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## Is "support force" a "true force"? it seems incompatibe with F=ma

 Quote by stevendaryl The distinction, as I understand it, in the case of a mass swirling on a string, is that "centrifugal force" is a fictitious force, and acts on the mass, while "reactive centrifugal force" is a real force, and acts on the string. They are numerically equal, but they act on different objects.
Hmm, can't say I've ever heard of the "reactive centrifugal force". I'll read up on it thanks.

EDIT: I tried looking it up and I just found other forum links, a wiki link, and a facebook link (lol). Is there like some textbook this is discussed in? I couldn't find anything in Kleppner about it, which is the book I usually turn to, nor could I find anything in Taylor.

 Quote by AlephZero On the other hand I have never (in 30 years in industry) heard anybody use the term "reactive centrifugal force", until a few recent threads in PF - and I don't see any merit in it.
I agree; I had never heard it before until used here and I will stop using it (even reluctantly and in brackets) now.

 Quote by AlephZero FWIW I spend a lot of my working life on the dynamics of rotating machines. I can live with the term "centrifugal force" though I prefer "centrifugal stress" which is both a real stress and self explanatory - i.e. the stress fiield caused by the rotation of the system.
I can see some merit in "centrifugal stress" - but only if we replace "normal force" with "normal stress" too! And if we are going to stop using the word "force" for things that are forces, we should definately stop using it for things that are not - so "centrifugal effect" is a much better term to be used in a rotating reference frame.

On a more serious note, what WOULD be better would be if those who have mastered the maths of non-inertial frames of reference (or think they have) did not proclaim with such puffed-up joy statements such as "centrifugal force doesn't exist" which causes confusion and doubt in minds that are beginning to relate equations of motion to their everyday experience - this is exactly what turns intelligent, curious people away from science.
 On a more serious note, what WOULD be better would be if those who have mastered the maths of non-inertial frames of reference (or think they have) did not proclaim with such puffed-up joy statements such as "centrifugal force doesn't exist" which causes confusion and doubt in minds that are beginning to relate equations of motion to their everyday experience - this is exactly what turns intelligent, curious people away from science. Would it not be even better if we all stuck to standard text book terms and explanations. There is no shortage of expert knowledge outside PF.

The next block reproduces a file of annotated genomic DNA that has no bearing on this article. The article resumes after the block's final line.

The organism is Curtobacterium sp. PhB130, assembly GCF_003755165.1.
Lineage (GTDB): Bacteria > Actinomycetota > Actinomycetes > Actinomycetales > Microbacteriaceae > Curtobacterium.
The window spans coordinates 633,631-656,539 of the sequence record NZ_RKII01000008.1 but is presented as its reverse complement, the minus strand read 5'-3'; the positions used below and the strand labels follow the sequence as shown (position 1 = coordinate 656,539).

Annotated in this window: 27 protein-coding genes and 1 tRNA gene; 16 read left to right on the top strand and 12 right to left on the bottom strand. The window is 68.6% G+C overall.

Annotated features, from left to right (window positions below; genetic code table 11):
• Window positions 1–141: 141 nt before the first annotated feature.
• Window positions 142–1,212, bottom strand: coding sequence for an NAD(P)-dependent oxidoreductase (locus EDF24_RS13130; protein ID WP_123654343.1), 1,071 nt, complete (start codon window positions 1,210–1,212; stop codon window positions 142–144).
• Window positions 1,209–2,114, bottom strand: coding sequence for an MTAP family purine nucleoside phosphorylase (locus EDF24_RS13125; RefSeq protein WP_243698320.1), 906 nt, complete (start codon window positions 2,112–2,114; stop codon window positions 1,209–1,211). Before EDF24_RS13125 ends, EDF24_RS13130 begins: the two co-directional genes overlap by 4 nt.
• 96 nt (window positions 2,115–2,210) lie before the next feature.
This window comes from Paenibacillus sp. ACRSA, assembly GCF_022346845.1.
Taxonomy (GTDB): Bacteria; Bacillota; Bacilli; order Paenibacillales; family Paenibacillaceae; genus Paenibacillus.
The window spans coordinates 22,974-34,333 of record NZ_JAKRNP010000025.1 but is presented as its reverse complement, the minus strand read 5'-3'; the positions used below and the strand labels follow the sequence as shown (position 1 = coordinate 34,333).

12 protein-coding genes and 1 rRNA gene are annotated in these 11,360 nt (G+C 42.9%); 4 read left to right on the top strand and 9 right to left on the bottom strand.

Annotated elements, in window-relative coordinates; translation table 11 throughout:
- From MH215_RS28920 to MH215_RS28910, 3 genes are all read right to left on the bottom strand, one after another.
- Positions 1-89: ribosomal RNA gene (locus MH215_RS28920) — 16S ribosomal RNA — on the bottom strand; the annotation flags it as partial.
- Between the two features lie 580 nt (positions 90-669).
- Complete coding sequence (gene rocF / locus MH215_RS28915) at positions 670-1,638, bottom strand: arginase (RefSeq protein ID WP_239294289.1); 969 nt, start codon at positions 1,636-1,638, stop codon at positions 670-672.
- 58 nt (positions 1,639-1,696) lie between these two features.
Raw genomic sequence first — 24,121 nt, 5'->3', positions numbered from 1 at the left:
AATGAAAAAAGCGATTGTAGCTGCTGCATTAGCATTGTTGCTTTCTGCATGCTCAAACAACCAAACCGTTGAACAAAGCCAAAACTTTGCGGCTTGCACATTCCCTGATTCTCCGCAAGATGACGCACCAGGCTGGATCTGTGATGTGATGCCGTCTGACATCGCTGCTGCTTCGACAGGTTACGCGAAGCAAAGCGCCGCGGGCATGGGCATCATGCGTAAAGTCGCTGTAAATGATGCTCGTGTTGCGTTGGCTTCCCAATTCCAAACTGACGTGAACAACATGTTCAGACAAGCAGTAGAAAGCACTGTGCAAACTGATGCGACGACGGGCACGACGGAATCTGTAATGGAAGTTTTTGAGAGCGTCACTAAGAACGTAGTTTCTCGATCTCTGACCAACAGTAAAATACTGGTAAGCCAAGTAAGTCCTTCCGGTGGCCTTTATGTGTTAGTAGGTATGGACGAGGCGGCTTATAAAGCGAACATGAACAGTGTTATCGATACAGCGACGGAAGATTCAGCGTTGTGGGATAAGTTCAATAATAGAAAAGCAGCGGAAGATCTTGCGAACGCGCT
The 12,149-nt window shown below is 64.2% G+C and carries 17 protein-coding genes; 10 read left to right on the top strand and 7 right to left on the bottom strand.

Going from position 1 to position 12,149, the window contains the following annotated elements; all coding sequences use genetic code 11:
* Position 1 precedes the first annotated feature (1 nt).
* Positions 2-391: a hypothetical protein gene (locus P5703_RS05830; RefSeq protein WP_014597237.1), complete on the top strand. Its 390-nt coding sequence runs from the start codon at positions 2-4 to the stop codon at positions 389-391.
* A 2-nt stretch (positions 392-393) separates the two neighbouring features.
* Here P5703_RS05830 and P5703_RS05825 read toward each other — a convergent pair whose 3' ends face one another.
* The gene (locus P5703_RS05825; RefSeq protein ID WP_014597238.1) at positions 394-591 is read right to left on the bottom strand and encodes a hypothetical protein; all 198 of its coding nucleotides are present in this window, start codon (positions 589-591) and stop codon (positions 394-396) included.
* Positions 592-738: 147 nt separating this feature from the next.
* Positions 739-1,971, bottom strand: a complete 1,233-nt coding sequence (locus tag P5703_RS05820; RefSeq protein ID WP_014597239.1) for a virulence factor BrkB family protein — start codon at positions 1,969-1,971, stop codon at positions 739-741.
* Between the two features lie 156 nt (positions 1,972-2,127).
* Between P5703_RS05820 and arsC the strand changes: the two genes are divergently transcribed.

Quote by WannabeNewton Hmm, can't say I've ever heard of the "reactive centrifugal force". I'll read up on it thanks. EDIT: I tried looking it up and I just found other forum links, a wiki link, and a facebook link (lol). Is there like some textbook this is discussed in? I couldn't find anything in Kleppner about it, which is the book I usually turn to, nor could I find anything in Taylor.
DaleSpam posted some books:
http://www.physicsforums.com/showthr...le#post4259305

The reason why this is not discussed much, is that there is not much to discuss. It is not some elaborate concept, just a naming convention for the 3rd Law reaction to some centripetal force.

 Quote by MrAnchovy On a more serious note, what WOULD be better would be if those who have mastered the maths of non-inertial frames of reference (or think they have) did not proclaim with such puffed-up joy statements such as "centrifugal force doesn't exist" which causes confusion and doubt in minds that are beginning to relate equations of motion to their everyday experience - this is exactly what turns intelligent, curious people away from science.
I think that's baloney. Someone is going to drop out of trying to learn science because someone tells them that centrifugal force doesn't exist?

 Quote by stevendaryl I think that's baloney. Someone is going to drop out of trying to learn science because someone tells them that centrifugal force doesn't exist?

This is an opinion, not a scientific fact.
 This post should end now. 30+ posts resulting from a basic misunderstanding of some very basic physics. I think someone has already pointed out that the explanation was given in post 2. We have now degenerated into non specific opinions which are not part of the recognised physics literature. None of the references above are available from my book store.

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